Hanukkah is a time to celebrate miracles. The holiday commemorates two major miracles which took place in the time of the Maccabees: the miraculous victory of the tiny Jewish army over the vast Syrian-Greek one and the miracle of the small vial of oil which burned for eight days when it should have lasted only one. However, miracles did not happen only in history. Over the course of the week of Hanukkah, we will be featuring different miracles which occurred in modern Israel.
Many know the story of Rabbi Shlomo Goren arriving at the Western Wall flanked by IDF troops in the 1967 Six Day War on the 28th of Iyyar in the Hebrew calendar.
The moment, captured in an iconic photos, shows the rabbi holding a Torah scroll and blowing a shofar at the Western Wall surrounded by young soldiers. But few people know the even more astounding story of what happened the day after that photo was taken and how Rabbi Goren single-handedly conquered the holy city of Hebron and the Cave of the Patriarchs, known as the Machpelah Cave.
The war was still raging after the Old City of Jerusalem was conquered by the IDF. Directly after the emotional scene at the Western Wall, Rabbi Goren, a general and the Chief Rabbi of the Israeli army, proceeded to join the forces gathered in the recently recaptured Gush Etzion. The troops were waiting for the morning when they would push on to battle the Jordanian Legion in Hebron.
Rabbi Goren addressed the troops, telling them of the enormous significance of Hebron to the Jews. He lay down to sleep surrounded by Israeli soldiers, telling them to wake him in time to leave for the battle the next day. However, when he awoke a few hours later, he was alone. The troops had moved on without him. He quickly woke up his driver and they set out to catch up with the Israeli forces.
Alone, they drove the short distance into Hebron and were greeted by flags of surrender, white sheets hanging from every window and rooftop. The rabbi didn’t see any Israeli soldiers and assumed they had already conquered the entire city. What the rabbi didn’t know was that he had arrived before the troops. The army had taken a longer route in order to surround the city before entering it. As he drove toward the Cave of the Patriarchs, he was the only Jew, certainly the only Jewish soldier, in a city of 40,000 Arabs.
When Rabbi Goren arrived at the large iron doors of the Cave of the Patriarchs, he found them locked. Rabbi Goren shot at them with his Uzi machine gun, trying unsuccessfully to open the doors which had been locked to Jews for 700 years. The bullet holes are still there and can be seen by anyone visiting the site today.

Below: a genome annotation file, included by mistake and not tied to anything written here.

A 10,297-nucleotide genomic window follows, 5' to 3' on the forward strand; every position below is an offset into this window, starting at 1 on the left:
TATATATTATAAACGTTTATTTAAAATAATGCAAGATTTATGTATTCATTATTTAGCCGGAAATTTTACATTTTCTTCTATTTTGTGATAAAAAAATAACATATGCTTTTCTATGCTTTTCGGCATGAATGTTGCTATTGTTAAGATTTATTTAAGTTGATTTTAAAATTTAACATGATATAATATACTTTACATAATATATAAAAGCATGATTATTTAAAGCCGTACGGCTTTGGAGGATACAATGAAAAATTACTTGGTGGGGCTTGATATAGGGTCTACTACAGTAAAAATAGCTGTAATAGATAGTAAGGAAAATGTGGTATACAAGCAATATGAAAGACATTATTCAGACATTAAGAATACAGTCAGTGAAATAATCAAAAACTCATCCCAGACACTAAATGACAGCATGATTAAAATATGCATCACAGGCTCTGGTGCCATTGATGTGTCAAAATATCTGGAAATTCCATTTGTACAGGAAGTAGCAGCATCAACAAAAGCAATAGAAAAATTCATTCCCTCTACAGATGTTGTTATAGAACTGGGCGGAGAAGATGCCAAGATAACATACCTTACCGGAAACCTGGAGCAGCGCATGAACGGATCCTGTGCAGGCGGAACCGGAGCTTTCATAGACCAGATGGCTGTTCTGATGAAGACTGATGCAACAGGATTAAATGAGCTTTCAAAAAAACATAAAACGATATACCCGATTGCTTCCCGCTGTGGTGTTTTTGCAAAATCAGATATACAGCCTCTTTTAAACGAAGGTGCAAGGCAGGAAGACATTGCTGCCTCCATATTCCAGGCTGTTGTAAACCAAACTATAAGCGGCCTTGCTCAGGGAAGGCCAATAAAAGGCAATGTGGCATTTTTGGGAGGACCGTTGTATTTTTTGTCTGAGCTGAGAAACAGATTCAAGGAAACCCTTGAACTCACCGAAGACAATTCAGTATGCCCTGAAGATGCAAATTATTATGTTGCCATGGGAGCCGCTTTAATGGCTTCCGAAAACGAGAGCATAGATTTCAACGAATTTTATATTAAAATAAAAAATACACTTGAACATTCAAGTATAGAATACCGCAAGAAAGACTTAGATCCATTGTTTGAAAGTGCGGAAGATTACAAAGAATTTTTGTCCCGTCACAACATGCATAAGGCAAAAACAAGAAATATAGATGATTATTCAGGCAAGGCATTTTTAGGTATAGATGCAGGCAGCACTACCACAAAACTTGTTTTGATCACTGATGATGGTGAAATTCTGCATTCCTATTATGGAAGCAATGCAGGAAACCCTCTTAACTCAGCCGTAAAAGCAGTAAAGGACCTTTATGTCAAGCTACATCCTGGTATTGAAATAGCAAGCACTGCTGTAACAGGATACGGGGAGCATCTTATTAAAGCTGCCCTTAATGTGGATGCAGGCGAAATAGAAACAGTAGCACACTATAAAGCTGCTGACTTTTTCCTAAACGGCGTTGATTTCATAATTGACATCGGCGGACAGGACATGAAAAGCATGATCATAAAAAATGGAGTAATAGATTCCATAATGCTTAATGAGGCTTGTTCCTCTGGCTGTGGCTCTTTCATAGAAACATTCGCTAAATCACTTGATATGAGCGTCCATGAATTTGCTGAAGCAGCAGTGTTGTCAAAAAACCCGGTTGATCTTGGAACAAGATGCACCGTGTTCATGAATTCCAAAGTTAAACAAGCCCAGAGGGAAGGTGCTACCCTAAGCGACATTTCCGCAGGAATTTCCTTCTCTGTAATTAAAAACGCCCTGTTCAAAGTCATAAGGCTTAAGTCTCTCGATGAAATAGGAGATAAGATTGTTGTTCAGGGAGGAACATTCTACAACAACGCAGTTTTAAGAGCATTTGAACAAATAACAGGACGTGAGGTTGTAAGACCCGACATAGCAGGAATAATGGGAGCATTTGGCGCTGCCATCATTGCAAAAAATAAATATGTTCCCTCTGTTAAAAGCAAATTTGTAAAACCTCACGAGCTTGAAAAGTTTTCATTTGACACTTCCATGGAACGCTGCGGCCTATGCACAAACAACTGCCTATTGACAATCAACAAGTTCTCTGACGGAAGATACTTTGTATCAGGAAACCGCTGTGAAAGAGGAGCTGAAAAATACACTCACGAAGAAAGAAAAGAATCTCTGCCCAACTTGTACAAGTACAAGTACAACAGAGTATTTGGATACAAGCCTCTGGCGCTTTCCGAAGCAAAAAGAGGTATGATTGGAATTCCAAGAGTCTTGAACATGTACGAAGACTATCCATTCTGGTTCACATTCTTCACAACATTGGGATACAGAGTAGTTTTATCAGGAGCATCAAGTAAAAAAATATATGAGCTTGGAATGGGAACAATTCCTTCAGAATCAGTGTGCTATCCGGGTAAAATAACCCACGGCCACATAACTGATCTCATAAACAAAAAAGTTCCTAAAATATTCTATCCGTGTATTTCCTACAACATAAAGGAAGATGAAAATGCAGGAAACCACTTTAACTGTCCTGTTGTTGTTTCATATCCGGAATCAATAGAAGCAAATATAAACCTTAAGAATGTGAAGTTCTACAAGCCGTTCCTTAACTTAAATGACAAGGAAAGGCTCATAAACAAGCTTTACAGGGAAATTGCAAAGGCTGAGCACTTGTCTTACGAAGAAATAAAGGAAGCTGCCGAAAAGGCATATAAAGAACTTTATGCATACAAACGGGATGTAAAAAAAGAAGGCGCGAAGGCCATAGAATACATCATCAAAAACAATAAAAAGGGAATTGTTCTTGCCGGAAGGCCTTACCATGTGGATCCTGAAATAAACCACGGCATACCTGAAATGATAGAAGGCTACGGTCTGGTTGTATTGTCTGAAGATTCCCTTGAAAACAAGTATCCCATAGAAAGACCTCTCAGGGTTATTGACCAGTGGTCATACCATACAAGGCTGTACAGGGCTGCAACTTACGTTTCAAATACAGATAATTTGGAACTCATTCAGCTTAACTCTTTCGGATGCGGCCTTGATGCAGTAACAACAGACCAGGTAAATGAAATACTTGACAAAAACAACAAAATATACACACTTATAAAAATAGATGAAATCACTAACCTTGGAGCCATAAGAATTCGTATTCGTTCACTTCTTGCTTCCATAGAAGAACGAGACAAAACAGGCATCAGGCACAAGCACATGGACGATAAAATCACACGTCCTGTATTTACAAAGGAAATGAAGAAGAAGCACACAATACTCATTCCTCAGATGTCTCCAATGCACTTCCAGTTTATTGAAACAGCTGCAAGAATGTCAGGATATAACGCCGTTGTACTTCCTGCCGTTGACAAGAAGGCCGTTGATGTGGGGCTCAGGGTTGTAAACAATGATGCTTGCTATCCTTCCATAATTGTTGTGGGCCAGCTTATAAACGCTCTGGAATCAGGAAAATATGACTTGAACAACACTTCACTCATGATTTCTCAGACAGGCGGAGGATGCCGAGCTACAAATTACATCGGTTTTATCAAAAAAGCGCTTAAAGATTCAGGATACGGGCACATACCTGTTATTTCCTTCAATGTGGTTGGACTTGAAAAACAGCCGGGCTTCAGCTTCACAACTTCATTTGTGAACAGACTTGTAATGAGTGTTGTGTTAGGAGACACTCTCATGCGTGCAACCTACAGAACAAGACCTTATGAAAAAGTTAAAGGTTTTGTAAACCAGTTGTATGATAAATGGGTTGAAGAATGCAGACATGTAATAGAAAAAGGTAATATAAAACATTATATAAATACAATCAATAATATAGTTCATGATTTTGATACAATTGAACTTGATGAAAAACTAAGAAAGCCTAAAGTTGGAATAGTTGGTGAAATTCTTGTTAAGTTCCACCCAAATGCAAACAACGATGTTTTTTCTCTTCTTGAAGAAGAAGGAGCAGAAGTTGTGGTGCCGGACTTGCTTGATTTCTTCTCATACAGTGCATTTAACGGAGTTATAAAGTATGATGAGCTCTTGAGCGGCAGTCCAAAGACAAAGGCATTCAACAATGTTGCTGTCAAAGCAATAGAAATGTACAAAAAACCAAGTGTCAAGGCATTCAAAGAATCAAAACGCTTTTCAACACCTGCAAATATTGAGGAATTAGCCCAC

The doors did not open, so he backed his jeep up and attached chains to the doors, pulling them open. Rabbi Goren entered the Machpela, blew the shofar as he had done the day before at the Kotel, set up the Torah scroll, and began to pray.
The Mufti of Hebron sent a messenger to ask Rabbi Goren, as a general of the Israeli army, to accept his surrender. He refused, sending back the answer, ”This place, the Machpelah Cave, is a place of prayer and peace. Surrender elsewhere.”
The first Israeli troops in Hebron were shocked to find an Israeli flag flying from the roof of the Machpelah. The next day, the rabbi received an urgent message from his officer, the Israeli Chief of Staff, Moshe Dayan. He ordered Rabbi Goren to take down the flag, remove the Torah from the premises and to order anyone entering to remove their shoes because the site was a mosque.
Rabbi Goren sent a message back in response: “The Torah is holy – it stays. The flag means to me what it means to you. If you want to remove it, you may, but I will not.”
Dayan sent an officer to remove the flag, but after removing the flag, the officer died in a horrible car accident on his way to report back to Dayan. Dayan then rescinded his orders.
Source: Israel in the News